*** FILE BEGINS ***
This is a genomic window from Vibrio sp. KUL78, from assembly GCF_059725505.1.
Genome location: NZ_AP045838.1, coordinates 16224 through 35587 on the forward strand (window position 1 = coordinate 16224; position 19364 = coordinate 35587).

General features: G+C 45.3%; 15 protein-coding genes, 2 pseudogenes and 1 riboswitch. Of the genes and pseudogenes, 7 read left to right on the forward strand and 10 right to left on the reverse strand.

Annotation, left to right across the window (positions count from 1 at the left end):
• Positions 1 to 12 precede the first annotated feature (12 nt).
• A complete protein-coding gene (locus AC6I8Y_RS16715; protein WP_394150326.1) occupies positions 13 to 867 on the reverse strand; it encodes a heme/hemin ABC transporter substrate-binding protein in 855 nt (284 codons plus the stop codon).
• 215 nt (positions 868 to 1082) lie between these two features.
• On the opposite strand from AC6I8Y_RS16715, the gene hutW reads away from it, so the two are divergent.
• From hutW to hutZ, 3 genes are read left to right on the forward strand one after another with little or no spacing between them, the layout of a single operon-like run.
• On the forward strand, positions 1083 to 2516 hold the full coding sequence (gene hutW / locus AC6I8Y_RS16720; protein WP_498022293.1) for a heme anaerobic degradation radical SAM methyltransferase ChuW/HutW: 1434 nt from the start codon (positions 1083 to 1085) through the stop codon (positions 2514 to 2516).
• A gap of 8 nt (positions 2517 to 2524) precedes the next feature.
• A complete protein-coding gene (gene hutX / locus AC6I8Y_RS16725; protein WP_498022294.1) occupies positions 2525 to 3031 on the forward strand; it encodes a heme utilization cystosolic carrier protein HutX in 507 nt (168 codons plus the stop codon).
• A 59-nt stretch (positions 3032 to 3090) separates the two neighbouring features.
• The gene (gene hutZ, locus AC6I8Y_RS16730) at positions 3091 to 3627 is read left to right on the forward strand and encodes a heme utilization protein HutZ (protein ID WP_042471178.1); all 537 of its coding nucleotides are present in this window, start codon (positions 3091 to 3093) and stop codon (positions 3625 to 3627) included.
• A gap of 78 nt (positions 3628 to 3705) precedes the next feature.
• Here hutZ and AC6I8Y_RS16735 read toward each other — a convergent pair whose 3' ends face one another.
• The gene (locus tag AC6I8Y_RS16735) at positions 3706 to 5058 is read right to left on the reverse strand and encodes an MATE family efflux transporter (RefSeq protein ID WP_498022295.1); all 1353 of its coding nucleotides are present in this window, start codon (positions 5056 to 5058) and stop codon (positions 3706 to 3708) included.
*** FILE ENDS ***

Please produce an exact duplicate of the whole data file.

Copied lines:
This is a genomic window from Vibrio sp. KUL78, from assembly GCF_059725505.1.
Genome location: NZ_AP045838.1, coordinates 16224 through 35587 on the forward strand (window position 1 = coordinate 16224; position 19364 = coordinate 35587).

General features: G+C 45.3%; 15 protein-coding genes, 2 pseudogenes and 1 riboswitch. Of the genes and pseudogenes, 7 read left to right on the forward strand and 10 right to left on the reverse strand.

Annotation, left to right across the window (positions count from 1 at the left end):
• Positions 1 to 12 precede the first annotated feature (12 nt).
• A complete protein-coding gene (locus AC6I8Y_RS16715; protein WP_394150326.1) occupies positions 13 to 867 on the reverse strand; it encodes a heme/hemin ABC transporter substrate-binding protein in 855 nt (284 codons plus the stop codon).
• 215 nt (positions 868 to 1082) lie between these two features.
• On the opposite strand from AC6I8Y_RS16715, the gene hutW reads away from it, so the two are divergent.
• From hutW to hutZ, 3 genes are read left to right on the forward strand one after another with little or no spacing between them, the layout of a single operon-like run.
• On the forward strand, positions 1083 to 2516 hold the full coding sequence (gene hutW / locus AC6I8Y_RS16720; protein WP_498022293.1) for a heme anaerobic degradation radical SAM methyltransferase ChuW/HutW: 1434 nt from the start codon (positions 1083 to 1085) through the stop codon (positions 2514 to 2516).
• A gap of 8 nt (positions 2517 to 2524) precedes the next feature.
• A complete protein-coding gene (gene hutX / locus AC6I8Y_RS16725; protein WP_498022294.1) occupies positions 2525 to 3031 on the forward strand; it encodes a heme utilization cystosolic carrier protein HutX in 507 nt (168 codons plus the stop codon).
• A 59-nt stretch (positions 3032 to 3090) separates the two neighbouring features.
• The gene (gene hutZ, locus AC6I8Y_RS16730) at positions 3091 to 3627 is read left to right on the forward strand and encodes a heme utilization protein HutZ (protein ID WP_042471178.1); all 537 of its coding nucleotides are present in this window, start codon (positions 3091 to 3093) and stop codon (positions 3625 to 3627) included.
• A gap of 78 nt (positions 3628 to 3705) precedes the next feature.
• Here hutZ and AC6I8Y_RS16735 read toward each other — a convergent pair whose 3' ends face one another.
• The gene (locus tag AC6I8Y_RS16735) at positions 3706 to 5058 is read right to left on the reverse strand and encodes an MATE family efflux transporter (RefSeq protein ID WP_498022295.1); all 1353 of its coding nucleotides are present in this window, start codon (positions 5056 to 5058) and stop codon (positions 3706 to 3708) included.